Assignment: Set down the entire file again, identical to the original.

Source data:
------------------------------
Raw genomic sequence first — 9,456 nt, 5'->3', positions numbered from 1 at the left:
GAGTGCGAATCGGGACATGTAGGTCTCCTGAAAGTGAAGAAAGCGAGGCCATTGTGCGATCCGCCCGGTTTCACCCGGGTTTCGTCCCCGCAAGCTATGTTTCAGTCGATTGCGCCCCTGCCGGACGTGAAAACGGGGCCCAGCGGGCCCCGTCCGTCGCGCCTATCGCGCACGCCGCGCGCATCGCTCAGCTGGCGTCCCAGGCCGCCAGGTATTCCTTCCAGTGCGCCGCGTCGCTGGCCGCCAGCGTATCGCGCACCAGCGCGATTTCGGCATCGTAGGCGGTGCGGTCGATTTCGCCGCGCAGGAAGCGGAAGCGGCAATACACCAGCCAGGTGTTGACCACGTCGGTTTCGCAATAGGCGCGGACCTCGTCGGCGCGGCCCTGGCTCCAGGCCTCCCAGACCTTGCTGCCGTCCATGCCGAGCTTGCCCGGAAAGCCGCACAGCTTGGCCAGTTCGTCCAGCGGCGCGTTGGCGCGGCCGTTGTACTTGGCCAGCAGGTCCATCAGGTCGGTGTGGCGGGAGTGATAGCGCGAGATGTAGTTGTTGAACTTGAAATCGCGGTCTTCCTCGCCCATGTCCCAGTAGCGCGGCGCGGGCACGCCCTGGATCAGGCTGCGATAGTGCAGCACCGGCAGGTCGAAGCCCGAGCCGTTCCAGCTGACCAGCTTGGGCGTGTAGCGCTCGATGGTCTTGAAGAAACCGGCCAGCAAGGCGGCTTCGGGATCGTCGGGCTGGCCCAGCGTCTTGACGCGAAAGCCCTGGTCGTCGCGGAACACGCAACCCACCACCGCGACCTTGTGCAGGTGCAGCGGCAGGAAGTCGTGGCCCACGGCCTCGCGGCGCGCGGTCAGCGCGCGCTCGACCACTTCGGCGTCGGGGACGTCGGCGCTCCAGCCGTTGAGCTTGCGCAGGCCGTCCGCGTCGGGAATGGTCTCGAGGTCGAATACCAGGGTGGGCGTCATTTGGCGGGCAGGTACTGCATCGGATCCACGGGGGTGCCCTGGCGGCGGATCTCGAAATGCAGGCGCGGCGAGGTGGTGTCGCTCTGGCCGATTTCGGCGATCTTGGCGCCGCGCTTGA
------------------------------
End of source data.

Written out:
Raw genomic sequence first — 9,456 nt, 5'->3', positions numbered from 1 at the left:
GAGTGCGAATCGGGACATGTAGGTCTCCTGAAAGTGAAGAAAGCGAGGCCATTGTGCGATCCGCCCGGTTTCACCCGGGTTTCGTCCCCGCAAGCTATGTTTCAGTCGATTGCGCCCCTGCCGGACGTGAAAACGGGGCCCAGCGGGCCCCGTCCGTCGCGCCTATCGCGCACGCCGCGCGCATCGCTCAGCTGGCGTCCCAGGCCGCCAGGTATTCCTTCCAGTGCGCCGCGTCGCTGGCCGCCAGCGTATCGCGCACCAGCGCGATTTCGGCATCGTAGGCGGTGCGGTCGATTTCGCCGCGCAGGAAGCGGAAGCGGCAATACACCAGCCAGGTGTTGACCACGTCGGTTTCGCAATAGGCGCGGACCTCGTCGGCGCGGCCCTGGCTCCAGGCCTCCCAGACCTTGCTGCCGTCCATGCCGAGCTTGCCCGGAAAGCCGCACAGCTTGGCCAGTTCGTCCAGCGGCGCGTTGGCGCGGCCGTTGTACTTGGCCAGCAGGTCCATCAGGTCGGTGTGGCGGGAGTGATAGCGCGAGATGTAGTTGTTGAACTTGAAATCGCGGTCTTCCTCGCCCATGTCCCAGTAGCGCGGCGCGGGCACGCCCTGGATCAGGCTGCGATAGTGCAGCACCGGCAGGTCGAAGCCCGAGCCGTTCCAGCTGACCAGCTTGGGCGTGTAGCGCTCGATGGTCTTGAAGAAACCGGCCAGCAAGGCGGCTTCGGGATCGTCGGGCTGGCCCAGCGTCTTGACGCGAAAGCCCTGGTCGTCGCGGAACACGCAACCCACCACCGCGACCTTGTGCAGGTGCAGCGGCAGGAAGTCGTGGCCCACGGCCTCGCGGCGCGCGGTCAGCGCGCGCTCGACCACTTCGGCGTCGGGGACGTCGGCGCTCCAGCCGTTGAGCTTGCGCAGGCCGTCCGCGTCGGGAATGGTCTCGAGGTCGAATACCAGGGTGGGCGTCATTTGGCGGGCAGGTACTGCATCGGATCCACGGGGGTGCCCTGGCGGCGGATCTCGAAATGCAGGCGCGGCGAGGTGGTGTCGCTCTGGCCGATTTCGGCGATCTTGGCGCCGCGCTTGA